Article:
Seems like the design wasn’t tested on slippery stock.
I think they do the extra X&Y outer probes to take the diameter of the bit into account.
A soft solution for people who don’t like the movement might be to allow the probe diameter to be entered into Carbide Motion and just have it do the “push against the stock” probes. Oh, to better support the Raspberry Pi of course
All that aside and all things being equal, the BitZero should function correctly. If the connectivity between the probe and the hole is poor, it will affect accuracy if unnoticed, or time out if pushed too far and requiring everything to be re-initialised. This wouldn’t necessarily be an issue with the v1.
Thanks for the lesson, though
(William Adams (Carbide 3D))
Split this topic
With respect to Z, the only position the machine knows is the vertical position of the spindle. It knows this because it’s been sending it up and down instructions from the last time it was “homed”.
So long as the up and down instructions have resulted in movement, and it’s not been driven into something that prevented movement, it’s pretty sure it knows where the spindle should be.
However, it has no knowledge of where the BitZero is, or how long the thing in the spindle is.
In truth, you could pull off the spoilboard, suspend the machine on legs, and put a 1 metre dowel in the spindle and put the BitZero on the floor. It wouldn’t know it was a metre away. Just that the spindle is a fixed number of “ticks” from the homing position.
So if you took out that 1 metre long dowel and put in a 10cm bit, and then tried to run your job, it would have no idea where the bit was cutting. Just that you told it to move the spindle to a particular position for your project’s zero.
Soo… long story short - the Shapeoko has no idea where the zero physically is in space. Just where the spindle was when you said “this is zero”.
This could randomly be true. If you look at the cutting end of your typical endmill, you can see that it isn’t a circle, but the cutting teeth are arranged in a circle. So, while it cuts a circle it isn’t actually a completely round end. Right?
The dowel does have a completely round end.
So, when doing a zero trip around the inside of that BitZero depression, an endmill may exactly touch at its radius, but then it may be oriented in such a way that it touches in between cutting edges and that would be a smaller radius. The zero may be off.
A dowel doesn’t have that smaller radius. It is round. It zeros inside that depression the same everywhere it touches. See?
You’re correct, though. I should have been a bit more specific and try to keep it simple.
As far as I understand it, the BitZero does what it should do, but at any time the bit (or dowel) is changed, the Z height needs to be re-zeroed. The X and Y should remain the same unless you move or change the workpiece, unless you’ve got a guide in place for repetitive work, for example.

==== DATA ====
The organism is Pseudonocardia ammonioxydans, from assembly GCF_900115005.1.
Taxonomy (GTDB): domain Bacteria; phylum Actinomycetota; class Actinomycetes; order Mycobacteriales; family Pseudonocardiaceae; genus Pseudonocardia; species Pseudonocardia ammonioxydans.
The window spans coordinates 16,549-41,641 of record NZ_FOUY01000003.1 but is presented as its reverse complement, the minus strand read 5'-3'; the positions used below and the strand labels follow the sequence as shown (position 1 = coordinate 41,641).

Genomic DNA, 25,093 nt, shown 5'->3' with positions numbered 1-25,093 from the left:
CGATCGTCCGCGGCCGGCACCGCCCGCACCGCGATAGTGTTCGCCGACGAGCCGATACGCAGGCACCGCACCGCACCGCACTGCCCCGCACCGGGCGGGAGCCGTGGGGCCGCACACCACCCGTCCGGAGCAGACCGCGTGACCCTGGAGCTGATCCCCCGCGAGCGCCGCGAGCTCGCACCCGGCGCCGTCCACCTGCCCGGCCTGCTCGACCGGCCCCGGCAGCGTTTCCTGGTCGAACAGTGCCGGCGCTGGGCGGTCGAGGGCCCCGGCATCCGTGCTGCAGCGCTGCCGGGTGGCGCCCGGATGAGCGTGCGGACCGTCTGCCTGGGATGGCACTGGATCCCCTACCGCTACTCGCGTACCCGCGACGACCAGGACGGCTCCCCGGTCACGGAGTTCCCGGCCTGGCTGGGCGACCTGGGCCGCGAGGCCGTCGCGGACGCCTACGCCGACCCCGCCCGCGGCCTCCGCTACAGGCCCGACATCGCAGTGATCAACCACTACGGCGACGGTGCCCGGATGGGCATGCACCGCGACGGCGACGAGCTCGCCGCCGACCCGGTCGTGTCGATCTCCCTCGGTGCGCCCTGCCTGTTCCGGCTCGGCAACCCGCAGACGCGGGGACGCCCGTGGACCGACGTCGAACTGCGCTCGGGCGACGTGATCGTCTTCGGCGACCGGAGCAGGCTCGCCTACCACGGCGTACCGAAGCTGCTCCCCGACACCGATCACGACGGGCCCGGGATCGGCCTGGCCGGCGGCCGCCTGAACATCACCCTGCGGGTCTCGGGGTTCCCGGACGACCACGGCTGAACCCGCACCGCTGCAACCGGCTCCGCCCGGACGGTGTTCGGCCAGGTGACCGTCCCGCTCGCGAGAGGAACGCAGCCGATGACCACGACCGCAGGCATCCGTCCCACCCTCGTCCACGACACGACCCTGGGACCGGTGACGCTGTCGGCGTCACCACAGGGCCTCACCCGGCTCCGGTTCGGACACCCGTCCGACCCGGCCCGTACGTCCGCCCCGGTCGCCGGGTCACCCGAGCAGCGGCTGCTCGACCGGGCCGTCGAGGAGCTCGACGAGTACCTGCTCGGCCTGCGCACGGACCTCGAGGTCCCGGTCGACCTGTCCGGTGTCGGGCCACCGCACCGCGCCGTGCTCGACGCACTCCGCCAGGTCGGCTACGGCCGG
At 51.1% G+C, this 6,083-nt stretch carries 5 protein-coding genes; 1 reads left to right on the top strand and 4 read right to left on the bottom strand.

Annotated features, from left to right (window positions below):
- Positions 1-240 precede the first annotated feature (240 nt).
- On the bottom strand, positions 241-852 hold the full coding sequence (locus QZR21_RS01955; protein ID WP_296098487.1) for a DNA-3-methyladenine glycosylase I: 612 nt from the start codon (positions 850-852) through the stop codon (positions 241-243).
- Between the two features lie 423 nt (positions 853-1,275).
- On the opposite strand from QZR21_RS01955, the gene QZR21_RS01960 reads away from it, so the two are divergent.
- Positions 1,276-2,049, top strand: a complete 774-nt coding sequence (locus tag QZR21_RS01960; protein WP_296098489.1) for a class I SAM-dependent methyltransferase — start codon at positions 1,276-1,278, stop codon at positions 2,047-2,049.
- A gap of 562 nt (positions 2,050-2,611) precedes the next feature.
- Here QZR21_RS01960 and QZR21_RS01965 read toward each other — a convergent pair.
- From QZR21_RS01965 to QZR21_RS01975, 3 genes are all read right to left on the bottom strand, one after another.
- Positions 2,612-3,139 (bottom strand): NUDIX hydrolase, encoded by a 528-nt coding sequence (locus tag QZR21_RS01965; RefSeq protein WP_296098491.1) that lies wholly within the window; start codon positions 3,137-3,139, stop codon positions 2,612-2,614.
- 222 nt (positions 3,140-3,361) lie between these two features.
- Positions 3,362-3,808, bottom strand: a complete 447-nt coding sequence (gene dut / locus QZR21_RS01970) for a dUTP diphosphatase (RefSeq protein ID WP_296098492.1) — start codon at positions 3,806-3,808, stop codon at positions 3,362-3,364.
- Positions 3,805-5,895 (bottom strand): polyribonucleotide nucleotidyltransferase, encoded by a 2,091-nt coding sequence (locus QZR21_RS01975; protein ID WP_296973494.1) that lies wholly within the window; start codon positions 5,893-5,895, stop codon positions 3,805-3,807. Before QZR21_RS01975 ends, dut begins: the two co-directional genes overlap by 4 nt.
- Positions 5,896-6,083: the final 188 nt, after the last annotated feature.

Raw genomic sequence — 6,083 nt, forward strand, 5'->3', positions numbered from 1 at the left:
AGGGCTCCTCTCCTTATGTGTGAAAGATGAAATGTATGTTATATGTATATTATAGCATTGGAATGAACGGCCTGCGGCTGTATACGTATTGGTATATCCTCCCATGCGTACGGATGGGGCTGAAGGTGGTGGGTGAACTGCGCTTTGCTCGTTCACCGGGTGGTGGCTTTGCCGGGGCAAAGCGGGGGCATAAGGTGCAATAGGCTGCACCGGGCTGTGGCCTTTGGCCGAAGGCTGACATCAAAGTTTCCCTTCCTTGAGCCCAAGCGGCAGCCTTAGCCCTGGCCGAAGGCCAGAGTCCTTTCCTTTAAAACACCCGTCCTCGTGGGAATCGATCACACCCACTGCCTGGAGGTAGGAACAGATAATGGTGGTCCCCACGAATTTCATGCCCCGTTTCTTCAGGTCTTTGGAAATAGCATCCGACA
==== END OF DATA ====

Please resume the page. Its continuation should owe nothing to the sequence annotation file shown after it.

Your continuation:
I think CM does know. If there is a requirement to change the cutting bit during a project, you’d need a separate toolpath for each bit, and re-adjust the Z height before each new cut. With a BitSetter installed, CM understands the bit change, prompts for it, then pings it over to the BitSetter to re-zero the Z height before continuing with the next toolpath.
Again (me being pedantic, this time!) I don’t think it will matter. If the BitZero is doing it’s job properly (and only the designer of the BitZero can confirm this, really) it should find the corner of the workpiece, irrespective of how big the dowel is (as long as it fits inside the hole!) The cutting bit can be larger or smaller than the probe, because it’s the toolpath that determines where the cuts are made, based on the tools geometry. To extrapolate on @CrookedWoodTex comment, using a dowel will provide a more accurate corner of the workpiece than an endmill.
Well, I commented, but it was not discussed further.
Your discussion here seems more like a critique of the design of the BitZero-2. @Gerry is correct; the different dowel sizes are a convenience so you can do your zeroing without changing collets.
One thing to be sure you do is wipe down the contact surfaces occasionally. Sawdust is an insulator, the zero “hole” will catch dust, and you will get into a re-initialization situation quickly.
The only thing further I have is that you should get the BitSetter without hesitation. You can use CM without it (by zeroing traditionally), but CM will still have a few innocuous prompts about zeroing and changing bits, etc. Just don’t activate BitSetter in the Settings.
Referring to the situation where one did not have a BitSetter.
Actually, I disable my BitSetter (and clear all offsets) when I use a 1" diameter surfacing bit. It won’t physically fit my BitSetter in its standard configuration. (There is a thread here about adding a large diameter disc to the plunger for that situation.)